Thursday, September 23, 2021


States are poised to help resettle Afghan evacuees who fled their home country after the U.S. military exit; efforts emerge to help Native Americans gain more clean energy independence.


Sen. Mitch McConnell refuses to support raising the debt ceiling; Biden administration pledges $500 million of COVID vaccine doses globally; and U.S. military says it's taking steps to combat sexual assault.


A new Oklahoma museum honors tribal nations, while Iowa's history is back on the blacktop; mixed news on COVID-19 comes with a warning about unconventional drugs; and electric cars and buses are coming to rural America.

Temporary Program Can Help WI Residents with Internet Bills


Monday, May 24, 2021   

TOMAHAWK, Wis. - Wisconsin residents struggling to afford internet service during the pandemic can turn to a federal program for help. Supporters say it addresses a component of broadband access that is sometimes overlooked.

Through its Emergency Broadband Benefit, the Federal Communications Commission provides service discounts of up to $50 a month for qualifying households, and $75 a month for homes on tribal lands.

Sue Dierksen, who lives in north-central Wisconsin, said slow service causes many limitations, including her family's ability to use telemedicine. And all around her, Dierksen said affordability is a concern for many residents, including those over 50.

"You couple that with what's going on with prescription drugs and health care," said Dierksen. "Something's got to give."

In Wisconsin, the average internet cost per megabit is $4.32, which is higher than the national rate.

People are urged to sign up quickly, as the Emergency Broadband Benefit will be in force either until its funds are gone, or six months after the pandemic is over. Eligible households can apply through participating internet service providers.

In recent years, state and federal leaders have made efforts to address broadband gaps, including infrastructure needs in rural areas. But cost can still be intimidating for people to even sign up for service, and AARP Wisconsin's State Director Sam Wilson said this program makes that less of a worry.

"We're hoping this program will help a lot of folks take that initial step," said Wilson. "Connect them more with family members, connect them more with services in their community."

During the crisis, Wilson noted people with internet access could rely on options like Amazon deliveries to avoid day-to-day disruptions. But those without service or with slow download speeds saw their world turned upside-down in a flash.

Dierksen said she feels it's important to make sure all parts of the state stay connected - because when you need help, internet access usually plays a role.

"Every state agency, and probably almost every county agency," said Dierksen, "relies on you using the internet to do their work and to communicate with them, as does Social Security and Medicare."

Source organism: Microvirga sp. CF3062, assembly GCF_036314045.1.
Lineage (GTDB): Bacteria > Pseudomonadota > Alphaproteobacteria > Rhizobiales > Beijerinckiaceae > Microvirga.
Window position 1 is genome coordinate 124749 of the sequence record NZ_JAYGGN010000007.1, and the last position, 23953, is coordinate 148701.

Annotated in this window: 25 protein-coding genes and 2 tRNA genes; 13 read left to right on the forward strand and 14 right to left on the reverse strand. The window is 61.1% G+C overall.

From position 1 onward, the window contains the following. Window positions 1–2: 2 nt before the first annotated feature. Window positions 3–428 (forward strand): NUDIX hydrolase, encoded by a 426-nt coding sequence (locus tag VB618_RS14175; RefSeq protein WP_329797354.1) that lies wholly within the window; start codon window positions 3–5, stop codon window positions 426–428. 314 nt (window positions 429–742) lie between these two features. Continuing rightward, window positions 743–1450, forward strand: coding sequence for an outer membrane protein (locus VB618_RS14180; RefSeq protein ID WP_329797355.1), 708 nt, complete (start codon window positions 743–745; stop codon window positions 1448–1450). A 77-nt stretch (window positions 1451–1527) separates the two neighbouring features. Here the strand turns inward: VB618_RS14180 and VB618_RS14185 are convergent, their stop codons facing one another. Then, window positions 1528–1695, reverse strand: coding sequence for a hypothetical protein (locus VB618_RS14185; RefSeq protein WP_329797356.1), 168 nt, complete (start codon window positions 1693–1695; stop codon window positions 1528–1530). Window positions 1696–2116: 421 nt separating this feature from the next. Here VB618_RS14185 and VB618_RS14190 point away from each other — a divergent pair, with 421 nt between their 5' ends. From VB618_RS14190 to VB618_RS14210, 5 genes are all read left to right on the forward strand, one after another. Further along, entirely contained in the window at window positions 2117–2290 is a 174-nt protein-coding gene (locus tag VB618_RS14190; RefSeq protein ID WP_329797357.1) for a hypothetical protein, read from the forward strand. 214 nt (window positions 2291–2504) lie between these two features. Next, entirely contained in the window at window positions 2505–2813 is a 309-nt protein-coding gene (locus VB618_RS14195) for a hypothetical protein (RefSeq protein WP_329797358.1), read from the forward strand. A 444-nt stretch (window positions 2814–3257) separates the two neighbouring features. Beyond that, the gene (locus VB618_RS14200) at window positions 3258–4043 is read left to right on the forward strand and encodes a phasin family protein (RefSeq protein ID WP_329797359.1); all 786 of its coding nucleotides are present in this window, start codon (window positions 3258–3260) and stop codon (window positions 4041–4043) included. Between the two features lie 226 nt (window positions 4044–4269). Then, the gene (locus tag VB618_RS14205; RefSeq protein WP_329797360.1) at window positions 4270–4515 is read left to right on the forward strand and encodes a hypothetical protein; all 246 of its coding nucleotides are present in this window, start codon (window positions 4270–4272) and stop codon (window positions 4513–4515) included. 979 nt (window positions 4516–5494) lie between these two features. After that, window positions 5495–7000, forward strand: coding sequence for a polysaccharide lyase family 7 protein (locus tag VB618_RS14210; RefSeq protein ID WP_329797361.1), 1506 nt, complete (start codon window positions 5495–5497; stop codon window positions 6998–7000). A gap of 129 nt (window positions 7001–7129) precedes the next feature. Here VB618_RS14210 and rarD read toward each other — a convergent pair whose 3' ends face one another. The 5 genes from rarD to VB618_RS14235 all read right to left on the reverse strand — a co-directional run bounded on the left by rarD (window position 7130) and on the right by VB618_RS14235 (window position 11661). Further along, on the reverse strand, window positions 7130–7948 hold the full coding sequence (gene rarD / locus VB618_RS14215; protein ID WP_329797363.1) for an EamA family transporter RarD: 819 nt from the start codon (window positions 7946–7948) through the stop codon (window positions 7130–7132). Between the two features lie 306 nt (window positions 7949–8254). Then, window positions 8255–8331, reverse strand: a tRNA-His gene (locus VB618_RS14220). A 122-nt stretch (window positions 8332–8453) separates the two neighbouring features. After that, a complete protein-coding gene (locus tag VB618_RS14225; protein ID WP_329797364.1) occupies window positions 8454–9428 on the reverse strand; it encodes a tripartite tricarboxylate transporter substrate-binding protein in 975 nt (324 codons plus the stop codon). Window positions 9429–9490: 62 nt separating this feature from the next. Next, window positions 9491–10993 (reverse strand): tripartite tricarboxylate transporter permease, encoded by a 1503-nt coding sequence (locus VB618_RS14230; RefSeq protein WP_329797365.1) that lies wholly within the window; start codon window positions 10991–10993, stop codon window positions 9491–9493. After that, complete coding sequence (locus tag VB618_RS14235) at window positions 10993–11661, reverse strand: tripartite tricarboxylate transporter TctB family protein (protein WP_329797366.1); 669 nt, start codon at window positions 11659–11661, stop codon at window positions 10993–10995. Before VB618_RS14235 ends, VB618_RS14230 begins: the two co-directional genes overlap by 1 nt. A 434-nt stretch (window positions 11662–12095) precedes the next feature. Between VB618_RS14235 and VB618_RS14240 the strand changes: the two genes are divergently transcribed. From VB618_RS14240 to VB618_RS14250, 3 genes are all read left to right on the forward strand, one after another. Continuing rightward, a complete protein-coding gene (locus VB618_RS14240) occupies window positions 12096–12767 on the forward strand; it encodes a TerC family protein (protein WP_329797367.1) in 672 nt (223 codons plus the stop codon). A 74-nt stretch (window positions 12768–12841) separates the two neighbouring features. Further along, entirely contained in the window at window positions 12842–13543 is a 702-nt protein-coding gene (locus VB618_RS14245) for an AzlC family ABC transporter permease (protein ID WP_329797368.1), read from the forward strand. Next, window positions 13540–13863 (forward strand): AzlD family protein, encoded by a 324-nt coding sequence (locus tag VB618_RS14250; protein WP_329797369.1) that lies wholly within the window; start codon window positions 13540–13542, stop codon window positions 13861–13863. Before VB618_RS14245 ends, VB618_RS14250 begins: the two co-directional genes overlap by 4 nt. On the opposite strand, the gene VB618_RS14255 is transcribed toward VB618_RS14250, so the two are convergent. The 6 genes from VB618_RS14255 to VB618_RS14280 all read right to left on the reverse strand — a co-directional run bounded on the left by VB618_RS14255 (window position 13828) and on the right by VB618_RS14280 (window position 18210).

The program coincides with Gov. Tony Evers directing $100 million of COVID-relief money to broadband expansion grants. He also wants the Legislature to commit $200 million to improve access, but it's uncertain if Republican leaders will approve that request.

Disclosure: AARP Wisconsin contributes to our fund for reporting on Budget Policy & Priorities, Consumer Issues, Health Issues, Senior Issues. If you would like to help support news in the public interest, click here.

get more stories like this via email
Political canvassing across the country dropped dramatically during the 2020 election due to concerns over COVID-19 transmission via in-person door-knocking. (Adobe Stock)

Health and Wellness

LEWISBURG, W.Va. -- Political canvassers and organizers in the state are expecting they will continue to struggle with challenges to traditional …


CHEYENNE, Wyo. -- A federal court agreed with conservationists this week, ordering winter feeding of elk on the Bridger-Teton National Forest …

Social Issues

FARGO, N.D. -- In the near future, North Dakota is poised to help resettle 49 Afghan evacuees who fled their home country after the U.S. military …

Local opposition to the proposed land swap was strong before the Idaho Department of Lands rejected the deal. (PNS/Corbeil)


MCCALL, Idaho -- After the rejection of a developer's proposed land swap near Payette Lake, a coalition of groups wants the state to do the opposite…

Health and Wellness

DENVER -- Colorado's ability to respond to COVID-19 was blunted by decades of disinvestment in critical public services, according to a new report…

Beginning in 2022, Nebraska's Department of Education will begin offering farm-to-school producer training in various regions of the state. (Adobe Stock)


GERING, Neb. -- With school back in session, many Nebraska students will be fueled by fresh beef, fruits and vegetables sourced from local farms…

Social Issues

By Abaki Beck for Yes!Media.Broadcast version by Mike Moen for Minnesota News Connection reporting for the YES! Media-Public News Service …


ANNAPOLIS, Md. - Farm bureaus and agricultural leaders of Chesapeake Bay watershed states are pushing the U.S. Department of Agriculture to fund a …


Phone: 303.448.9105 Toll Free: 888.891.9416 Fax: 208.247.1830 Your trusted member- and audience-supported news source since 1996 Copyright 2021